Aaron Rodgers is, finally, coming to the AFC East, with the Jets and Packers reportedly agreeing to terms Monday on the long-awaited trade that will send the superstar quarterback to New York.
That means the Patriots, who finished just a game ahead of the last-place Jets in the divisional standings last season, now will see the four-time NFL MVP twice a year for as long as he calls East Rutherford, N.J., home. Adding Rodgers doesn’t guarantee New England’s longtime rivals suddenly will become Super Bowl contenders, but he’s a massive upgrade over predecessor Zach Wilson and joins a New York roster that was well-stocked at nearly every other position.
We won’t learn the dates of this season’s two Pats-Rodgers matchups until the 2023 NFL schedule is unveiled next month. But New England will feel the ripple effects of Monday’s blockbuster deal as early as this Thursday, when the NFL draft kicks off in Kansas City.
As part of the reported package for Rodgers, the Jets agreed to swap first-round picks with the Packers. New York will drop down to No. 15 overall, with Green Bay vaulting up two spots to 13th.
The team sitting at No. 14? The Patriots.
It’s unclear how Packers general manager Brian Gutekunst plans to use that Day 1 selection. But his desire to leapfrog New England was notable.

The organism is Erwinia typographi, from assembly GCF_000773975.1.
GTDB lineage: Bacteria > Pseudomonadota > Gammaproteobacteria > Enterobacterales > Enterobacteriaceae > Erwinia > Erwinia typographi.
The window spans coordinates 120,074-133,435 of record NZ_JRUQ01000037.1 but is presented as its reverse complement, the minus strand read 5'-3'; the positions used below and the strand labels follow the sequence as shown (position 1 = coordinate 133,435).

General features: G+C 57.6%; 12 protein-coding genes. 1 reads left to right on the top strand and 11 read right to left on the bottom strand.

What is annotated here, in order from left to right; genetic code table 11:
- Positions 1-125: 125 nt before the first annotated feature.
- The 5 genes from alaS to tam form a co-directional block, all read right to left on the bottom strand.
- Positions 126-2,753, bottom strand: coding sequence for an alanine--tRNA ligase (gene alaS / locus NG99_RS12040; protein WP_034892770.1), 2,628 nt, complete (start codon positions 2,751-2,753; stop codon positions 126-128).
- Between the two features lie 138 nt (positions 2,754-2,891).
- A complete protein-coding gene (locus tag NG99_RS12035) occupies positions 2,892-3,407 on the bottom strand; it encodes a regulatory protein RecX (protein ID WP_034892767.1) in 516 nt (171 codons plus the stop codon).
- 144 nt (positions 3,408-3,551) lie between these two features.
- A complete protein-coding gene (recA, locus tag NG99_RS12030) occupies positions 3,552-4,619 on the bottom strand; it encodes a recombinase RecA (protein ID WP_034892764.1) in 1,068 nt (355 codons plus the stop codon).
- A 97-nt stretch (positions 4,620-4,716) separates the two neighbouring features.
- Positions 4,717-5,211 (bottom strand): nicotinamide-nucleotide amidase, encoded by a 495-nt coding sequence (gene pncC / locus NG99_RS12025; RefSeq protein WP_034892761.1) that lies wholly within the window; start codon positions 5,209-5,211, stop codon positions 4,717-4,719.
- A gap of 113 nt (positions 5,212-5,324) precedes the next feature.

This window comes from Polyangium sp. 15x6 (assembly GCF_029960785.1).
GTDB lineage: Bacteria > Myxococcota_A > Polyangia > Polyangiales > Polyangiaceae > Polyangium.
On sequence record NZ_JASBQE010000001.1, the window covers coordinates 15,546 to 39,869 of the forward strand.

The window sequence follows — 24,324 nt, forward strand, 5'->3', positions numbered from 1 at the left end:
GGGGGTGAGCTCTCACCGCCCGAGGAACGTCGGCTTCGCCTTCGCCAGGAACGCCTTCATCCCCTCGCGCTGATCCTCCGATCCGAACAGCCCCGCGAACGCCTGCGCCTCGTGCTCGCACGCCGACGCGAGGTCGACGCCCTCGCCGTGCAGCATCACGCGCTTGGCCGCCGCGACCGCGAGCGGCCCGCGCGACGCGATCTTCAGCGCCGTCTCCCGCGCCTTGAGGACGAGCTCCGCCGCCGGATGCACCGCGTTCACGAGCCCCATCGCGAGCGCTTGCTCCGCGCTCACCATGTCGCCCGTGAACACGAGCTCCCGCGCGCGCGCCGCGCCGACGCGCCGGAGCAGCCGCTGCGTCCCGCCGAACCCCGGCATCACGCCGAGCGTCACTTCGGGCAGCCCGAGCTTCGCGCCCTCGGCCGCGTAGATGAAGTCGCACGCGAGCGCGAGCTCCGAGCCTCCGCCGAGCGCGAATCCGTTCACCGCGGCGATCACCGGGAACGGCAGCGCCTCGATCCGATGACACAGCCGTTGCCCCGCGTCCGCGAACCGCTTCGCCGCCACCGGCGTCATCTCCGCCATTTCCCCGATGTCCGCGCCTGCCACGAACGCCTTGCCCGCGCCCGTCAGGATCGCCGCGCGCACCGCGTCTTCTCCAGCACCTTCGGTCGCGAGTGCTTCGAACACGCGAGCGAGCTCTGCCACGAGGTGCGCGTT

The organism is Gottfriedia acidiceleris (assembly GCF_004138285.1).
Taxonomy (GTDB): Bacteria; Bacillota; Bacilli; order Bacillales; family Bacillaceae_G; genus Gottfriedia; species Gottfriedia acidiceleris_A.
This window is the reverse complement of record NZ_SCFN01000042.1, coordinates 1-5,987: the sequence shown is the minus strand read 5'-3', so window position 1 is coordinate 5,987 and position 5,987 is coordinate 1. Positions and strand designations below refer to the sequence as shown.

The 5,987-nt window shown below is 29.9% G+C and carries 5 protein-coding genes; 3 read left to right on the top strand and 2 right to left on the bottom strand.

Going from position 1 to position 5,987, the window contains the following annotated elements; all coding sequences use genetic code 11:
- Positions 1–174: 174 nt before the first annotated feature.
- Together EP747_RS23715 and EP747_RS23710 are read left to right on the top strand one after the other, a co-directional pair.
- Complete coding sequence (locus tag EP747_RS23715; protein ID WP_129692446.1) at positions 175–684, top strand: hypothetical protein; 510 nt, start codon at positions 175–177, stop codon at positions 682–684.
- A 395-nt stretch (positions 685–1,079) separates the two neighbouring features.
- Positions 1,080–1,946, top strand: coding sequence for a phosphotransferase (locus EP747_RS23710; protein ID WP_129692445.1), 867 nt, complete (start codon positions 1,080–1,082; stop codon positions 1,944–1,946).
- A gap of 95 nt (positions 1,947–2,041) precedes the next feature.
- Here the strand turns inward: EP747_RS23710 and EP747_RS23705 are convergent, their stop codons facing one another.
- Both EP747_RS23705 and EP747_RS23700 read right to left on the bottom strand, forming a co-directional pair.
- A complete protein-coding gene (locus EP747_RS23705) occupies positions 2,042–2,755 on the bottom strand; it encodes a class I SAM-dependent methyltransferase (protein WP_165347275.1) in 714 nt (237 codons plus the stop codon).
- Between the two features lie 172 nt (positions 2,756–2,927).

Is there a player Green Bay covets that Gutekunst feared Bill Belichick might be targeting with the Patriots’ top pick? Did the Packers want to jump ahead of the Patriots to avoid the possibility of another team trading up to jump ahead of them? Belichick, after all, has a history of trading down in the first round to acquire additional assets, which he did in both 2020 (before picking Kyle Dugger) and 2022 (Cole Strange).
The Jets angle here also is interesting. Many prominent draft analysts predicted they would use the 13th pick on an offensive tackle — one of their most pressing draft needs. Does them moving back increase the odds of a premier tackle like Ohio State’s Paris Johnson Jr., Northwestern’s Peter Skoronski, Georgia’s Broderick Jones or Tennessee’s Darnell Wright falling to the Patriots, who also have a real need at the position with Trent Brown and Riley Reiff entering contract years and carrying injury concerns? Perhaps.
But Green Bay could be in the Day 1 tackle market, too, depending on how the board falls. While not their most immediate need — that’s probably tight end, which is why they’ve frequently been linked to Utah’s Dalton Kincaid — mock drafts from The Athletic’s Matt Schneidman and Dane Brugler published in the days before the trade had the Packers taking Johnson and Skoronski, respectively.
Other needs for the Packers include safety and edge rusher. The Patriots’ biggest holes beyond tackle are at cornerback and wide receiver, with tight end, safety and edge rusher also on that list.
We’ll find out Thursday night what Gutekunst has planned for the Packers’ first move of the post-Rodgers era — and whether it’s for a player who could have helped the Patriots.